Account holders maintaining positions in American Depository Receipts (ADRs) should note that such securities are subject to periodic fees intended to compensate the agent bank providing custodial services on behalf of the ADR. These services typically, include inventorying the foreign stocks underlying the ADR and managing all registration, compliance and record-keeping services.
Historically, the agent banks were only able to collect the custody fees by subtracting them from the ADR dividend, however, as many ADRs do not regularly pay dividends, these banks have been unable to collect their fees. As a result, in 2009, the Depository Trust Company (DTC) received SEC approval to begin collecting these custody fees on behalf of the banks for ADRs which do not pay periodic dividends. DTC collects these fees from its participant brokers (such as IB) who hold the ADRs for their clients. These fees are referred to as pass-through fees as they are designed to be then collected by the broker from its clients.
If you hold a position in a dividend paying ADR, these fees will be deducted from the dividend as they have in the past. If you hold a position in an ADR which does not pay a dividend, this pass-through fee will be reflected on the monthly statement of the record date in which it is assessed. Similar to the treatment of cash dividends, IB will attempt to reflect upcoming ADR fee allocations within the Accruals section of the account statements as well. Once charged, the fee will be reflected in the Deposits & Withdrawals section of the statement with the description 'Adjustments - Other' along with the symbol of the particular ADR it is associated with.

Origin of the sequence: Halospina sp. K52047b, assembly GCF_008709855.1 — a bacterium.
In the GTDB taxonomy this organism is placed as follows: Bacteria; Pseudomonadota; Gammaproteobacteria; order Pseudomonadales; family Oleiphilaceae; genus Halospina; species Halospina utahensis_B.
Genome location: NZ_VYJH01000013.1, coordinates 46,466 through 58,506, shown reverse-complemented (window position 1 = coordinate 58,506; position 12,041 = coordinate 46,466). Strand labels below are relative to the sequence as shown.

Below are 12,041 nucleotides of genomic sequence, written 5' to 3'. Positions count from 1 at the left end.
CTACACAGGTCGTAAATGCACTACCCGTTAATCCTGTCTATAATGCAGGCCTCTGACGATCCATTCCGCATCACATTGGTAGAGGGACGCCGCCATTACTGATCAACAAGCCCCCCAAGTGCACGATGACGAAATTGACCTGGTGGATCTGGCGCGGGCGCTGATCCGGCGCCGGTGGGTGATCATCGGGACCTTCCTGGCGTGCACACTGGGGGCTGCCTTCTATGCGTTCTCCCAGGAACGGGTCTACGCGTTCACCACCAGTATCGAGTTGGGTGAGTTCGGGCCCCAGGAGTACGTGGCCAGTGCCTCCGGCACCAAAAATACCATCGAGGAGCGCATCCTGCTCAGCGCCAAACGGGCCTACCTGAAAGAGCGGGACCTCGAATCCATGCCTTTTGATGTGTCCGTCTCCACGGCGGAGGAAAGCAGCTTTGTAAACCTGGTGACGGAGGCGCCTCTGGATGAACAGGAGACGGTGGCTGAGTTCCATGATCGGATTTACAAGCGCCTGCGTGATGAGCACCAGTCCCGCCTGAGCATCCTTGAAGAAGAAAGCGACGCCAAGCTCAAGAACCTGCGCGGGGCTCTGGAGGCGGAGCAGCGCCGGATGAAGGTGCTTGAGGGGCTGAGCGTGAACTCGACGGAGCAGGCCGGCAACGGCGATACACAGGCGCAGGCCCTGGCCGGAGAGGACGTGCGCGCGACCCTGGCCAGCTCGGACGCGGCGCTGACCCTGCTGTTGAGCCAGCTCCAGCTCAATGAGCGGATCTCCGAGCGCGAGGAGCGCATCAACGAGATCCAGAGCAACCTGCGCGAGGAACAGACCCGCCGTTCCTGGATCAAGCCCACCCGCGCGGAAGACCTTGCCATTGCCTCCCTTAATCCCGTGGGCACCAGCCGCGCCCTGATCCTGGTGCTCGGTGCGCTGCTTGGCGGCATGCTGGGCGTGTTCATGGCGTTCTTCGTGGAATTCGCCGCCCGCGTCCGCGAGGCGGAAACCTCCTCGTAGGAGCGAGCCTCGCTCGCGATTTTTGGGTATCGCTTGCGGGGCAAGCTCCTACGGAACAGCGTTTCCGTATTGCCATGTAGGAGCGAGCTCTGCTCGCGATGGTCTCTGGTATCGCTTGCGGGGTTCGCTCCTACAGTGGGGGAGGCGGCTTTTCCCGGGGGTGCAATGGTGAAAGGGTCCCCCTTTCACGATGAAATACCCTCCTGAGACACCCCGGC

While the amount of this fee will generally range from $0.01 - $0.03 per share, the amounts may differ by ADR and it is recommended that you refer to your ADR prospectus for specific information. An on-line search for the prospectus may be conducted through the SEC's EDGAR Company Search tool.
Leveraged Exchange Traded Funds (ETFs) are a subset of general ETFs and are intended to generate performance in multiples of that of the underlying index or benchmark (e.g. 200%, 300% or greater). In addition certain of these ETFs seek to a generate performance which is not only a multiple of but also the inverse of the underlying index or benchmark (e.g., a short ETF). To accomplish this, these leveraged funds typically include among their holdings derivative instruments such as options, futures or swaps which are intended to provide the desired leverage and/or inverse performance.
Exchange margin rules seek to recognize the additional leverage and risk associated with these instruments by establishing a margin rate which is commensurate with that level of leverage (but not to exceed 100% of the ETF value). Thus, for example, whereas the base strategy-based maintenance margin requirement for a non-leveraged long ETF is set at 25% and a short non-leveraged ETF at 30%, examples of the maintenance margin change for leveraged ETFs are as follows: